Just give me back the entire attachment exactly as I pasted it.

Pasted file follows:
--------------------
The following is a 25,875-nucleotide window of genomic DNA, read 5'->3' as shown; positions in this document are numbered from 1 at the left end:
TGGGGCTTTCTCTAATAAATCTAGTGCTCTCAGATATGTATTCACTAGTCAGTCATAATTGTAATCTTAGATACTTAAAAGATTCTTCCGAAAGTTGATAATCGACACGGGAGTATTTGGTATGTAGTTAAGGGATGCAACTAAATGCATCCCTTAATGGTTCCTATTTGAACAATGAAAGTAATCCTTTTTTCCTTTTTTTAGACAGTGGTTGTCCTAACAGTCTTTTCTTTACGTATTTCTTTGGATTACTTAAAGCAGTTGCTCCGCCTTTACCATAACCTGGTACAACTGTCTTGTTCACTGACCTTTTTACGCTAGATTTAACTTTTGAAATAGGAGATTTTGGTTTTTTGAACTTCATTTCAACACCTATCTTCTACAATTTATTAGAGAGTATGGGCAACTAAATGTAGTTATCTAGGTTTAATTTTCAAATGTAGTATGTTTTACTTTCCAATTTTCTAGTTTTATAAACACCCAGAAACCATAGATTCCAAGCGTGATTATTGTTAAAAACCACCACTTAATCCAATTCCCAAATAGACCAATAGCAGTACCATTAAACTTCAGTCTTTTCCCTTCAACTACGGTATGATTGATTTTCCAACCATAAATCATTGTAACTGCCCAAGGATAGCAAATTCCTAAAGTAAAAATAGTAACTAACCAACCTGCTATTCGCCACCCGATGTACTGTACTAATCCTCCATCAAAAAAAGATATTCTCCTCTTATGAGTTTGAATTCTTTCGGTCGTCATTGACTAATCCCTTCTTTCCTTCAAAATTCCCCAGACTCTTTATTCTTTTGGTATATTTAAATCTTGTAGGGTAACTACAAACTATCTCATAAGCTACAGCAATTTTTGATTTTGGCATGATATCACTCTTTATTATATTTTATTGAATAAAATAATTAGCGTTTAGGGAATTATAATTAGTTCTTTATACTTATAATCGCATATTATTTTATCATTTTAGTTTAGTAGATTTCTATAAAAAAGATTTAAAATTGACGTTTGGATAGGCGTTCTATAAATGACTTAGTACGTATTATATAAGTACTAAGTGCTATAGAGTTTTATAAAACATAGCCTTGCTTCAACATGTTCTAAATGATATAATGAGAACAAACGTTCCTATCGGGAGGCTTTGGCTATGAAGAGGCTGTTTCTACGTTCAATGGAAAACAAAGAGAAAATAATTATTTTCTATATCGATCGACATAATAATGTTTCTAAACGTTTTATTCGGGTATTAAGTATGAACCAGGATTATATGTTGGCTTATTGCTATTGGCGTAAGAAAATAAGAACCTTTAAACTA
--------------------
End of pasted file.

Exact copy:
The following is a 25,875-nucleotide window of genomic DNA, read 5'->3' as shown; positions in this document are numbered from 1 at the left end:
TGGGGCTTTCTCTAATAAATCTAGTGCTCTCAGATATGTATTCACTAGTCAGTCATAATTGTAATCTTAGATACTTAAAAGATTCTTCCGAAAGTTGATAATCGACACGGGAGTATTTGGTATGTAGTTAAGGGATGCAACTAAATGCATCCCTTAATGGTTCCTATTTGAACAATGAAAGTAATCCTTTTTTCCTTTTTTTAGACAGTGGTTGTCCTAACAGTCTTTTCTTTACGTATTTCTTTGGATTACTTAAAGCAGTTGCTCCGCCTTTACCATAACCTGGTACAACTGTCTTGTTCACTGACCTTTTTACGCTAGATTTAACTTTTGAAATAGGAGATTTTGGTTTTTTGAACTTCATTTCAACACCTATCTTCTACAATTTATTAGAGAGTATGGGCAACTAAATGTAGTTATCTAGGTTTAATTTTCAAATGTAGTATGTTTTACTTTCCAATTTTCTAGTTTTATAAACACCCAGAAACCATAGATTCCAAGCGTGATTATTGTTAAAAACCACCACTTAATCCAATTCCCAAATAGACCAATAGCAGTACCATTAAACTTCAGTCTTTTCCCTTCAACTACGGTATGATTGATTTTCCAACCATAAATCATTGTAACTGCCCAAGGATAGCAAATTCCTAAAGTAAAAATAGTAACTAACCAACCTGCTATTCGCCACCCGATGTACTGTACTAATCCTCCATCAAAAAAAGATATTCTCCTCTTATGAGTTTGAATTCTTTCGGTCGTCATTGACTAATCCCTTCTTTCCTTCAAAATTCCCCAGACTCTTTATTCTTTTGGTATATTTAAATCTTGTAGGGTAACTACAAACTATCTCATAAGCTACAGCAATTTTTGATTTTGGCATGATATCACTCTTTATTATATTTTATTGAATAAAATAATTAGCGTTTAGGGAATTATAATTAGTTCTTTATACTTATAATCGCATATTATTTTATCATTTTAGTTTAGTAGATTTCTATAAAAAAGATTTAAAATTGACGTTTGGATAGGCGTTCTATAAATGACTTAGTACGTATTATATAAGTACTAAGTGCTATAGAGTTTTATAAAACATAGCCTTGCTTCAACATGTTCTAAATGATATAATGAGAACAAACGTTCCTATCGGGAGGCTTTGGCTATGAAGAGGCTGTTTCTACGTTCAATGGAAAACAAAGAGAAAATAATTATTTTCTATATCGATCGACATAATAATGTTTCTAAACGTTTTATTCGGGTATTAAGTATGAACCAGGATTATATGTTGGCTTATTGCTATTGGCGTAAGAAAATAAGAACCTTTAAACTA